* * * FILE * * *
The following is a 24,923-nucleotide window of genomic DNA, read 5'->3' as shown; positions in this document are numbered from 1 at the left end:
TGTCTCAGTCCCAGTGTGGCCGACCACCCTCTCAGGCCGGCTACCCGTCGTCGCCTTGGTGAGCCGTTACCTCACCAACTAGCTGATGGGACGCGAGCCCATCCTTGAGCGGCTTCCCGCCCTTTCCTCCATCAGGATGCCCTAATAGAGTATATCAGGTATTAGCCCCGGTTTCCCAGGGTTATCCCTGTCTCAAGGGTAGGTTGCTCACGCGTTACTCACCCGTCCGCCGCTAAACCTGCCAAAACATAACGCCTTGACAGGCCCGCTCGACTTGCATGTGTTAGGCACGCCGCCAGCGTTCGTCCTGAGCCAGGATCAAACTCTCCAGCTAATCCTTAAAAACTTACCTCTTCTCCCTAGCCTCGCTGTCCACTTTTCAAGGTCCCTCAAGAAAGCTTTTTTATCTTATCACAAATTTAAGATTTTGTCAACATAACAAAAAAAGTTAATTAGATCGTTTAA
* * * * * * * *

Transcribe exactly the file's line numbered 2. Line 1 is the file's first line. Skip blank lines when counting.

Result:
TGTCTCAGTCCCAGTGTGGCCGACCACCCTCTCAGGCCGGCTACCCGTCGTCGCCTTGGTGAGCCGTTACCTCACCAACTAGCTGATGGGACGCGAGCCCATCCTTGAGCGGCTTCCCGCCCTTTCCTCCATCAGGATGCCCTAATAGAGTATATCAGGTATTAGCCCCGGTTTCCCAGGGTTATCCCTGTCTCAAGGGTAGGTTGCTCACGCGTTACTCACCCGTCCGCCGCTAAACCTGCCAAAACATAACGCCTTGACAGGCCCGCTCGACTTGCATGTGTTAGGCACGCCGCCAGCGTTCGTCCTGAGCCAGGATCAAACTCTCCAGCTAATCCTTAAAAACTTACCTCTTCTCCCTAGCCTCGCTGTCCACTTTTCAAGGTCCCTCAAGAAAGCTTTTTTATCTTATCACAAATTTAAGATTTTGTCAACATAACAAAAAAAGTTAATTAGATCGTTTAA